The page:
I was listening to Mitch Kapor’s keynote address at the 2nd Annual Second Life Community Convention in San Francisco today and he brought up the term, macromyopia. I had never heard the term before, but as an entrepreneur, it resonates with me very well.
"Macromyopia is society’s tendency to overestimate the short term results of a technology and to underestimate its long term results, because it takes a certain length of time (long enough for a sufficient number of people to die, actually) before a completely new technological paradigm can be assimilated." — John Barlow, Author and Songwriter
At the Second Life convention, I am sitting around an extremely macromyopic room. Everyone in the room is so entrenched on what we’re building and contributing to within Second Life to fully understand the ramifications on what it will have on society and the virtual world in the long term.
I came across a fantastic story about a gentlemen who was coding for Apple on a calculator project and was officially canned (as many projects go into Skunkworks). The story is about how he continued to work on the project without payment or permission and I’ll let you finish the rest… it could be found here.
I’m a huge proponent of virtual worlds and all of the different opportunities that lie within each world. From BusinessWeek to Advertising Age and every magazine/newspaper in between, we’re seeing some great integrations into the virtual world such as the BBC and MLB. However, many people are not aware of the intricacies of planning an event or understanding how the "grid" system works within a virtual world, namely Linden Labs’ Second Life.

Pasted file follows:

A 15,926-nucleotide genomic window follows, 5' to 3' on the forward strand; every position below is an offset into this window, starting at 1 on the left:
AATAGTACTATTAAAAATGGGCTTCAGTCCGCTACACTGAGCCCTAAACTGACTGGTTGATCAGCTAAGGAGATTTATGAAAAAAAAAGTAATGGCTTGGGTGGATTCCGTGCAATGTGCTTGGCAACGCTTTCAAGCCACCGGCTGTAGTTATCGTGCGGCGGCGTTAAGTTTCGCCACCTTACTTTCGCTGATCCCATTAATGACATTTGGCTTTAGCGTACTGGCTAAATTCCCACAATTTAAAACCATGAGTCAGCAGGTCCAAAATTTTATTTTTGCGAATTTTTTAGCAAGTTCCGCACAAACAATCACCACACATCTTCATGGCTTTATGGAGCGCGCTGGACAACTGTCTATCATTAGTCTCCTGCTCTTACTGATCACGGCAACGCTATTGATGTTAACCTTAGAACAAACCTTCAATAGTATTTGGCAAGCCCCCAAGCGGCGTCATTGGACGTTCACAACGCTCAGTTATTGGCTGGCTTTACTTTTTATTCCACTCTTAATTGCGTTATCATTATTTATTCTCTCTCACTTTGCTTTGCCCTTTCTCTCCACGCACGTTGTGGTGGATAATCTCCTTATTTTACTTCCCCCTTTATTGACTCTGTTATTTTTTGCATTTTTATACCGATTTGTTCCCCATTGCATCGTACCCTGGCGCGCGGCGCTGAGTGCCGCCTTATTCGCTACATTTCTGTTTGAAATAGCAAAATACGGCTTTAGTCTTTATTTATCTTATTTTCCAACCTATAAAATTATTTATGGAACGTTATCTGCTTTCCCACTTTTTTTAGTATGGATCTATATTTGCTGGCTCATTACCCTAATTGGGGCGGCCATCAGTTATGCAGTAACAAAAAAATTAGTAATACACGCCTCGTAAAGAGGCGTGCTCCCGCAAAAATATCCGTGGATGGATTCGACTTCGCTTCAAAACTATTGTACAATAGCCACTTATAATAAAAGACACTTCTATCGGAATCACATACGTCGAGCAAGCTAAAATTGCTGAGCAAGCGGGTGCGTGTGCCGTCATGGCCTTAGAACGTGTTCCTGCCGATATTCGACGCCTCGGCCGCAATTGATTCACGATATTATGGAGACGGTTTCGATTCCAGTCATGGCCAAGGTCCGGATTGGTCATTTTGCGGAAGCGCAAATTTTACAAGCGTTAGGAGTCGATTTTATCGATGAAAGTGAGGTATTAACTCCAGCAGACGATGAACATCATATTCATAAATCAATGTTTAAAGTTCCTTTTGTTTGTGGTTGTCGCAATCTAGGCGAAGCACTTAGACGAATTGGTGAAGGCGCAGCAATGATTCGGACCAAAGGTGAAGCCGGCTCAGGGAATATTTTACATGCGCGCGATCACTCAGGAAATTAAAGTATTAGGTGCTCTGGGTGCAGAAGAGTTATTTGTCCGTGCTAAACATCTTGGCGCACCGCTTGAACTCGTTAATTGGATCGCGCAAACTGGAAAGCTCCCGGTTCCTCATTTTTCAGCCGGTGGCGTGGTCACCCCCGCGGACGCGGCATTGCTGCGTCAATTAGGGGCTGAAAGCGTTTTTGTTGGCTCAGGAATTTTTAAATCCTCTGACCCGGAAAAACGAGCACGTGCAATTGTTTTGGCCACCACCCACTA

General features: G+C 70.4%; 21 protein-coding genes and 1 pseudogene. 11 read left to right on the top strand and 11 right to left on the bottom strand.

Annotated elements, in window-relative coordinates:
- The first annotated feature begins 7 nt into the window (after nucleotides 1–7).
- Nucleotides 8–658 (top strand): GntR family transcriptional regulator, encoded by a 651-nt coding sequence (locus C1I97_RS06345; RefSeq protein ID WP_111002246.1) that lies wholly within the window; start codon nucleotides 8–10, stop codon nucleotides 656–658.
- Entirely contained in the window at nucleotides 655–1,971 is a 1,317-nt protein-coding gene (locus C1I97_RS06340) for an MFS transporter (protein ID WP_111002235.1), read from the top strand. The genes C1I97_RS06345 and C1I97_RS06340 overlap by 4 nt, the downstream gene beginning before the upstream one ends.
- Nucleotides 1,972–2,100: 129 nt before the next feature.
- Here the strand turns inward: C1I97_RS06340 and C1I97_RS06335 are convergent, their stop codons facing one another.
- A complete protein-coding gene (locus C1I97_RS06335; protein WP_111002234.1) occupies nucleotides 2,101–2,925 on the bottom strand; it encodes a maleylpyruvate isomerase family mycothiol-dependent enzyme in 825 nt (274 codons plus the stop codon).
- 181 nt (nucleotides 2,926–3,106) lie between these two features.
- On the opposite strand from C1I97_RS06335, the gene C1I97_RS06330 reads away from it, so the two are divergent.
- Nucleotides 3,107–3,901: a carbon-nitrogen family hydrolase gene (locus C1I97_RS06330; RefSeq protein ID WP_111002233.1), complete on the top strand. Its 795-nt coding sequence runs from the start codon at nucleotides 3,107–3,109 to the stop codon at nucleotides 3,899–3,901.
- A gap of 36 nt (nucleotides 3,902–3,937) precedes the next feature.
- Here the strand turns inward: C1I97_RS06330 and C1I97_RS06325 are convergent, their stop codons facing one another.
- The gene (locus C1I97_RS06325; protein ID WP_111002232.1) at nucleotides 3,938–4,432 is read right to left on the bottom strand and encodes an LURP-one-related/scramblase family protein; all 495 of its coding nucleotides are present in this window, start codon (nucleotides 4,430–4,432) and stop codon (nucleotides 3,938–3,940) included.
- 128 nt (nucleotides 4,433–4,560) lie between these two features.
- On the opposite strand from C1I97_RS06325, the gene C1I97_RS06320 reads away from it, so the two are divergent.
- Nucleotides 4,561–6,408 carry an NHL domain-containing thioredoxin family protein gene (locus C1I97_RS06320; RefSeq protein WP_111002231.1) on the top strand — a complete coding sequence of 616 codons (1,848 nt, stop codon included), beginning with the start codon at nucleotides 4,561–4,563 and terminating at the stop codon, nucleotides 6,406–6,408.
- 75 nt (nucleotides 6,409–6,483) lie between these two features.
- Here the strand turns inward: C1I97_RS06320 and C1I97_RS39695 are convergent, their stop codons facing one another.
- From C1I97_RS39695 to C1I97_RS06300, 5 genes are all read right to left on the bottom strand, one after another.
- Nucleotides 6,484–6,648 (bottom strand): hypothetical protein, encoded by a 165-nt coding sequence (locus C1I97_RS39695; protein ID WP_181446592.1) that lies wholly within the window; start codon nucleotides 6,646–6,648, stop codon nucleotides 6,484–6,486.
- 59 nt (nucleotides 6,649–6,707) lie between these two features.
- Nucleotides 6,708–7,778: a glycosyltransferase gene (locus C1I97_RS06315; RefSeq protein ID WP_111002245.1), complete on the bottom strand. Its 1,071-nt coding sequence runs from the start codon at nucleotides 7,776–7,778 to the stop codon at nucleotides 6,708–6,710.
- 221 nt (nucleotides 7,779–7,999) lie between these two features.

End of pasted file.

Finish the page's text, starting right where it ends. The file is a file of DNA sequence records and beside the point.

The grid is the platform that Second Life runs on. It’s a combination of computing power, storage and software that allows Second Life to run and be usable by the hundreds of thousands of inhabitants. Currently, there Second Life uses nearly 1,000 dual processor/dual- core systems and is growing at about 7% per month in terms of computing power.
In an article by Tom Gibbs, he explains the grid system in a bit more depth and how it relates to virtual worlds. This is essential to understand if you want to learn how these worlds grow and what holds them back.
Tags: grid, Second Life, Linden Lab, computing
Google Checkout is finally here.Â We’ve been hearing about Gbuy/Gpay across the entire blogosphere for the past 3 months with all sorts of forecasts and assumptions as to what it actually was going to be.
It’s essentially an Internet Wallet that we’ve all seen back in 2001.Â Google Checkout is that you can buy from stores with a single Google login â no more entering the same info each time you buy, and no more having to remember different usernames and passwords for each store.
Current partners in the program include: Jockey, Starbucks Store, Levi’s, Dockers, Buy.com, Timberland, and Zales (amongst others)
Check out the Official Google blog for more information…
Something that’s been hinted at in the press has finally surfaced in the NY Times today. Google’s top secret data center project has come into full view – however, anyone that knows anything about the project has been sworn to secrecy under strict NDAs (I don’t blame them). We know that Microsoft and Yahoo! have their own independent projects going on in the Pacific Northwest as well…
The article is located here.
Tags: Google, data center
Google and Dell have agreed to preinstall Web and desktop search software on the PC maker’s computers announced Eric Schmidt (CEO) yesterday at the Goldman Sachs conference in Las Vegas.
I’ve been hearing about this deal for quite some time and it’s finally out in the open. Google is the number 1 search engine and is teaming up with the number 1 PC maker which gives each other a significant stronghold amongst competition.
Millions of Dell PCs will be pre-loaded with the Google toolbar for Web and PC search alogn with a co-branded home page before they are shipped to consumers.